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  • #16
    Do you think the problem could be traces of water in the fuel getting an incomplete or poor burn causing the yellow flame? I too use a diesel fuel treatment in my Monitor. I run on capsule tanks so I buy my fuel in 5 gallon cans. I always add about 2 oz. of diesel treatment to the can prior to filling it since a 1/2 gallon is supposed to treat 200 gallons. I figured this would help prevent moisture from forming since the fuel is stored outside and maybe help keep the carburetor/fuel lines cleaner. A couple years ago Mighty Dollar had diesel treatment in 1/2 gallon containers for $1. each, so, while I could get it at such a great price I bought 10 of them. I only use about 125-150 gallons per heating season so it will probably last the rest of my life. I think I just started on my 2nd half gallon at the end of last heating season and it's still well over half full.
    Last edited by FordMan59; 11-19-2020, 05:16 PM.

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    • #17
      FordMan, hey thanks for that mention that you also use a water dispersion additive. That's reassuring that others are doing this. I only use the minimal amount recommended. I assume you viewed my Youtube video, showing the localized yellow,

      https://www.youtube.com/watch?v=ujxJWYVU2wM

      Which only shows the yellow localized in a small area near the sensor rod or fuel inlet, no soot. The yellow disappears when the Burner Status indicator is on low. The video I think was recorded when burner status was on 3/4. But even on low burner, close inspection through the window appears to show a very slight distortion (bump) in the ring in that same area, though no yellow. Possibly the yellow causes this, or vice versa. Maybe I should upload a video of the ring on low burner status.

      That's an interesting conjecture, that if the additive had 'grabbed' some of the water, that the flame quality would be changed when that contaminant was consumed. Makes sense. At the same time, the K-100 site and videos, seem to imply that the additive causes a complete mixing of the small amount of water with the fuel. So the result should just be mostly fuel plus a bit of additive and tiny amount of water. So fuel combustion should be mostly normal. Guess it depends on how bad the condensation situation is in the tank.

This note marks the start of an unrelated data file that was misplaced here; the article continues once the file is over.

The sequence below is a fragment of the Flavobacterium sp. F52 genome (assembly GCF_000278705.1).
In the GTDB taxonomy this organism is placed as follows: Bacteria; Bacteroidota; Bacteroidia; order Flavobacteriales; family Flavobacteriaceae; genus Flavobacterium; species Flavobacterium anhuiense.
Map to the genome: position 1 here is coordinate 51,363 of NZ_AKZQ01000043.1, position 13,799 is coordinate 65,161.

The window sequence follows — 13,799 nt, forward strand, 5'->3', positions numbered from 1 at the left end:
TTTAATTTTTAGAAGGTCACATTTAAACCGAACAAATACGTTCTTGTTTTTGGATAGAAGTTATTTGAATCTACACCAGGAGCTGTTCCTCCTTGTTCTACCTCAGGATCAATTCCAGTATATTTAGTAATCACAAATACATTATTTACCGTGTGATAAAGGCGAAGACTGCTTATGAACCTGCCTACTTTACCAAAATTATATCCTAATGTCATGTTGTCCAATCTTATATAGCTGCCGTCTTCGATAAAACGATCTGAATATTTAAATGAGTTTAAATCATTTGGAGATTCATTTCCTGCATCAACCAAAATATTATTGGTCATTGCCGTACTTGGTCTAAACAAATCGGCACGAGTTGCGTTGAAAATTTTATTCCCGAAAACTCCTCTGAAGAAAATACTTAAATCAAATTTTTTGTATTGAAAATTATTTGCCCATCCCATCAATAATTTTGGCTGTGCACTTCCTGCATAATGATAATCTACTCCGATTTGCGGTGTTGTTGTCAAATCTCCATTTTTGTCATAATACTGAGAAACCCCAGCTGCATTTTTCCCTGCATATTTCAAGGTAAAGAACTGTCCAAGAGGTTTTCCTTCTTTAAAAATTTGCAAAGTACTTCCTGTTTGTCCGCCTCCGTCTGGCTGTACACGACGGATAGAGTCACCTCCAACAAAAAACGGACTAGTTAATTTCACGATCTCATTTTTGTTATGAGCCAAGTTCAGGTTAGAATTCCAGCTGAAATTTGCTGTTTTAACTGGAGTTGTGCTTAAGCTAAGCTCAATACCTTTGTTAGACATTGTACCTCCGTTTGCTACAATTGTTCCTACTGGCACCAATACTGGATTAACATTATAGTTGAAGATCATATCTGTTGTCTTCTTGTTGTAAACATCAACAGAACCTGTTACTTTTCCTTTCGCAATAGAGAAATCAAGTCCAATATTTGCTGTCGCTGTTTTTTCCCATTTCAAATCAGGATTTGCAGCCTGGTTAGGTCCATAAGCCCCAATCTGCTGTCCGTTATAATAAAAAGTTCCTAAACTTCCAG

Would still be interested if Tom hawkins111 has any opinions about additives or the video. It does seem odd that if the water+additive was the cause of the localized yellow, that the effect would not be localized at all, but instead visible in all areas around the circumference of the ring. Puzzling.

      Regards, William Croft, Mount Shasta, CA

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      • #18
        I'll have to watch my heater sometime when it's running on something besides low but, if I recall correctly that's the general area where I see yellow flame in mine. That's also right around the fuel inlet area so maybe the fuel is pooling slightly in that area? It seems to be very similar to what mine does and has been doing at least for a couple years, probably longer and I just hadn't noticed it. No more than you'd have to use your heater I wouldn't think that you'd be needing a burn chamber overhaul if you just did one in 2017. My heater was 16 years old when it got it's first rebuild in 2012. I used a different burn mat material that I'd got from Mc Master-Carrr when I rebuilt mine and replaced the mat again about 6 years later when I removed the burn chamber trying to figure out the reason for another problem I was having. I don't think the mat would have had to be replaced at that time but since I had the chamber out I figured I might as well clean the pot and put in a new mat.

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        • #19